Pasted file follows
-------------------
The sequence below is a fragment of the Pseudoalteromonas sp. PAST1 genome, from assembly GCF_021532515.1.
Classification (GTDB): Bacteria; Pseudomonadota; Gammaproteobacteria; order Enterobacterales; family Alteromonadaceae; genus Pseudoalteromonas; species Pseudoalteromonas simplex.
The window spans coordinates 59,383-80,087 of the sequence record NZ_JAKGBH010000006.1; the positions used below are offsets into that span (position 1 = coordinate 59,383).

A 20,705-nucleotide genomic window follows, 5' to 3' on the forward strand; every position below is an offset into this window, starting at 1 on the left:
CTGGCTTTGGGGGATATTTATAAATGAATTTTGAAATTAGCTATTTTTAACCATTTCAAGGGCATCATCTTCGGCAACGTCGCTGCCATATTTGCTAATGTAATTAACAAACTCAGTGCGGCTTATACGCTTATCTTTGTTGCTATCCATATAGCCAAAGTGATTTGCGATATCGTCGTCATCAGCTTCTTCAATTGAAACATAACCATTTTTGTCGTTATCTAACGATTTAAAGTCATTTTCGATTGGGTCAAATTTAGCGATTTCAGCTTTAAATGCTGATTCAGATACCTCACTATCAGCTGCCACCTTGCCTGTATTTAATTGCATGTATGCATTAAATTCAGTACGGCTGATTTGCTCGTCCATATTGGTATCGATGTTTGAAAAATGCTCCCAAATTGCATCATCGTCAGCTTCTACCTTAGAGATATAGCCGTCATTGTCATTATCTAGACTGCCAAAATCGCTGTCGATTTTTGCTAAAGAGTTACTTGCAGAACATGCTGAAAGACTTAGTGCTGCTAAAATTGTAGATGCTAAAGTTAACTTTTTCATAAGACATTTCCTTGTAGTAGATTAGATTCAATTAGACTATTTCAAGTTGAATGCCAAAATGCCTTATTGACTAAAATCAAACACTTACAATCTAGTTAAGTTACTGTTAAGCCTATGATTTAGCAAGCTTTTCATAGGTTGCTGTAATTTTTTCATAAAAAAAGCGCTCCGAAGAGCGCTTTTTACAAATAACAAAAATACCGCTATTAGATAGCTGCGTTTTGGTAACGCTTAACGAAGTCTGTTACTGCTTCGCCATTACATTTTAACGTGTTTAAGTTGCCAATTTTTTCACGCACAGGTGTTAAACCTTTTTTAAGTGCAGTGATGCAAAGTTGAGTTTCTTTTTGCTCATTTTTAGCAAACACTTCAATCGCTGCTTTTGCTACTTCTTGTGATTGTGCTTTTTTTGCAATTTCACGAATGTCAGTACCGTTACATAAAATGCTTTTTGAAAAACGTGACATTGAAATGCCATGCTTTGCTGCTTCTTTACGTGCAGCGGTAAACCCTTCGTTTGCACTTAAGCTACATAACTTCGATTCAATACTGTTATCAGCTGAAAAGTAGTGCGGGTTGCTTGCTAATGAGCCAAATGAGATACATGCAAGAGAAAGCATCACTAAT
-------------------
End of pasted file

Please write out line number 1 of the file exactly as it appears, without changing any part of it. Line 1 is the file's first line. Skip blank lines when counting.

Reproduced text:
The sequence below is a fragment of the Pseudoalteromonas sp. PAST1 genome, from assembly GCF_021532515.1.